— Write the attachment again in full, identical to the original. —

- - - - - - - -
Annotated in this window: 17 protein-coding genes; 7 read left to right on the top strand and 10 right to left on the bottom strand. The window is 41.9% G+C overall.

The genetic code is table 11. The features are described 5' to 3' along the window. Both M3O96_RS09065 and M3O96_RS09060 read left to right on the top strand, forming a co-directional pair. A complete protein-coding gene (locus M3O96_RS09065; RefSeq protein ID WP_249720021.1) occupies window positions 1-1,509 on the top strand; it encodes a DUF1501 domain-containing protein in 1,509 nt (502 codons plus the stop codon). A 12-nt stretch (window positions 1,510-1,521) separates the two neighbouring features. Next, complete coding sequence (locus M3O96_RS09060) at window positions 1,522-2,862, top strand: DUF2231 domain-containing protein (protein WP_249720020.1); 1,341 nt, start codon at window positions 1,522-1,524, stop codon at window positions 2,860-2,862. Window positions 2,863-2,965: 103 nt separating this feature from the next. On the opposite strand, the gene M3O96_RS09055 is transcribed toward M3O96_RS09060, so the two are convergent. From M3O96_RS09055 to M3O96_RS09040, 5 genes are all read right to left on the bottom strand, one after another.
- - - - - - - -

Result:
Annotated in this window: 17 protein-coding genes; 7 read left to right on the top strand and 10 right to left on the bottom strand. The window is 41.9% G+C overall.

The genetic code is table 11. The features are described 5' to 3' along the window. Both M3O96_RS09065 and M3O96_RS09060 read left to right on the top strand, forming a co-directional pair. A complete protein-coding gene (locus M3O96_RS09065; RefSeq protein ID WP_249720021.1) occupies window positions 1-1,509 on the top strand; it encodes a DUF1501 domain-containing protein in 1,509 nt (502 codons plus the stop codon). A 12-nt stretch (window positions 1,510-1,521) separates the two neighbouring features. Next, complete coding sequence (locus M3O96_RS09060) at window positions 1,522-2,862, top strand: DUF2231 domain-containing protein (protein WP_249720020.1); 1,341 nt, start codon at window positions 1,522-1,524, stop codon at window positions 2,860-2,862. Window positions 2,863-2,965: 103 nt separating this feature from the next. On the opposite strand, the gene M3O96_RS09055 is transcribed toward M3O96_RS09060, so the two are convergent. From M3O96_RS09055 to M3O96_RS09040, 5 genes are all read right to left on the bottom strand, one after another.